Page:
Errors in data collection have complicated Summerville Union High School District’s most recent results on progress reports required by the state and federal No Child Left Behind Act.
In Summerville High School’s 2012 “Academic Performance Index” report, released Oct. 11, only four students taking standardized tests were classified as socioeconomically disadvantaged.
The real number was about 70, according to Superintendent John Keiter.
Another error makes it appear that fewer students graduated last year after spending all four years at Summerville Union High School District, he said.
Keiter added that the errors have invalidated the district’s overall score on the state Academic Performance Index report for 2012.
An updated report should be available in January 2013, when the Department of Education will release revised Academic Performance Index scores to reflect any needed corrections.
For test score reporting purposes, students are classified as “socioeconomically disadvantaged” if they receive free or reduced-price school meals or if neither of their parents have a high school diploma.
“We think they extracted data from our student information system before we finished loading it,” Keiter said. “We had a deadline and they clipped out the data before it.”
Summerville Union High School District has also submitted information to correct the errors regarding graduation rates for students who spent all four years in the district.
The mistakes mean the district’s overall “Academic Performance Index” score will not appear on its 2012 report until late January or early February, according to the California Department of Education.
Academic Performance Index scores are part of California’s complex system for holding schools accountable to the public, allowing parents to draw comparisons between them.
This year’s score reports, along with those from previous years, are publicly available on the Department of Education’s website. Each school’s scores range from 200 to 1,000, earned on the basis of STAR standardized tests and a few other factors.
Scores for the individual schools in Summerville Union High School District, including Summerville High and the Connections Visual and Performing Arts Academy, were released Oct. 11.
As Summerville High School’s report stands, its students scored relatively well for 2012 — earning 799 points compared with the previous year’s 756. The state’s target score is 800.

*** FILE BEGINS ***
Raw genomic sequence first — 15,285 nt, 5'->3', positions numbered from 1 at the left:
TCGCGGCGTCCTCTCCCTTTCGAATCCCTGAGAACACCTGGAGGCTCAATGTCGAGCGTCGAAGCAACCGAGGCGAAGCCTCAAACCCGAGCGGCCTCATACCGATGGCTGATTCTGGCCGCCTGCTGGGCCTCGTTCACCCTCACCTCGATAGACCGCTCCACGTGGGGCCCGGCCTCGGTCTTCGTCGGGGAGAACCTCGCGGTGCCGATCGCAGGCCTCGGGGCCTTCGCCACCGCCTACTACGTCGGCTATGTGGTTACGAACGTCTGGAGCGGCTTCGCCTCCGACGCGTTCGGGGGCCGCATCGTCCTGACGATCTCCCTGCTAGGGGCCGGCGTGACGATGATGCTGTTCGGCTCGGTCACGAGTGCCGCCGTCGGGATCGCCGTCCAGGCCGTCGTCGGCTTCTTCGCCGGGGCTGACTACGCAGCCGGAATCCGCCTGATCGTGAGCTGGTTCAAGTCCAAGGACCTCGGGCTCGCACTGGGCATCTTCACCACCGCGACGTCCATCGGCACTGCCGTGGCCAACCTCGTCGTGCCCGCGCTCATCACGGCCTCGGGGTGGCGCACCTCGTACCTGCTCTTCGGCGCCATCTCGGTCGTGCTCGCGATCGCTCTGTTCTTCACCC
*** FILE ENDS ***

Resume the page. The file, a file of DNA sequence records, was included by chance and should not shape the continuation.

Scores for socioeconomically disadvantaged students are missing due to the need for corrected data, and the school’s composite score could change if any corrections are made regarding enrollment.
The district’s Connections Visual and Performing Arts Academy earned an API score of 910. Keiter said the district’s overall API scores are typically between Summerville High’s and the Connections Academy’s.
He added that the errors may have also muddled the details of Summerville Union High School District “Adequate Yearly Progress” report, a nationwide benchmark mandated by the federal No Child Left Behind Act of 2001.
The benchmark requires schools to boost student performance on standardized tests every year, a goal widely criticized by educators as unrealistic. It also requires 100 percent of each school’s students to score at the “proficient” level or above on standardized tests by 2013-14.
Schools must also meet targets for particular groups of students, such as those who are socioeconomically disadvantaged.
Like many other school districts in Tuolumne and Calaveras counties, Summerville Union High School District already failed to make Adequate Yearly Progress for 2012.
Keiter doesn’t anticipate hearing otherwise when revised reports come out in January, a sentiment that was seconded by the California Department of Education.
Tina Jung, a spokeswoman for the department, said school district demographic information is corrected in school test reports a daily basis.
The reports on the department’s website are “living, breathing documents,” she said.
A further error appeared in the listing of Summerville High student ethnicities, with the California Department of Education website showing that not a single graduating student was black.
Keiter said Twain Harte-Long Barn Union School District, another district he oversees, once reported each and every one of its students as “Native Hawaiian or Pacific Islander.”
Tuolumne County Deputy Superintendent of Schools Margie Bulkin, who helps school districts meet the requirements of No Child Left Behind, said she isn’t aware of other districts awaiting corrected Academic Performance Index reports for this year.
However, local school districts have noted problems with a new system for collecting and reporting student data. The system doesn’t give users confirmation when corrected data is received, Bulkin said.
Data about students receiving free and reduced-price school meals is of special importance to schools, since they get additional federal funding if a large number of students fit the category.
Compiling data requires “huge amounts of energy” and places demands on school district resources, Bulkin said.
She added that in Summerville High’s case, Keiter “has a legitimate concern that the data yields an inaccurate picture of the school.”
“They were acting responsibly to report that error quickly,” she said.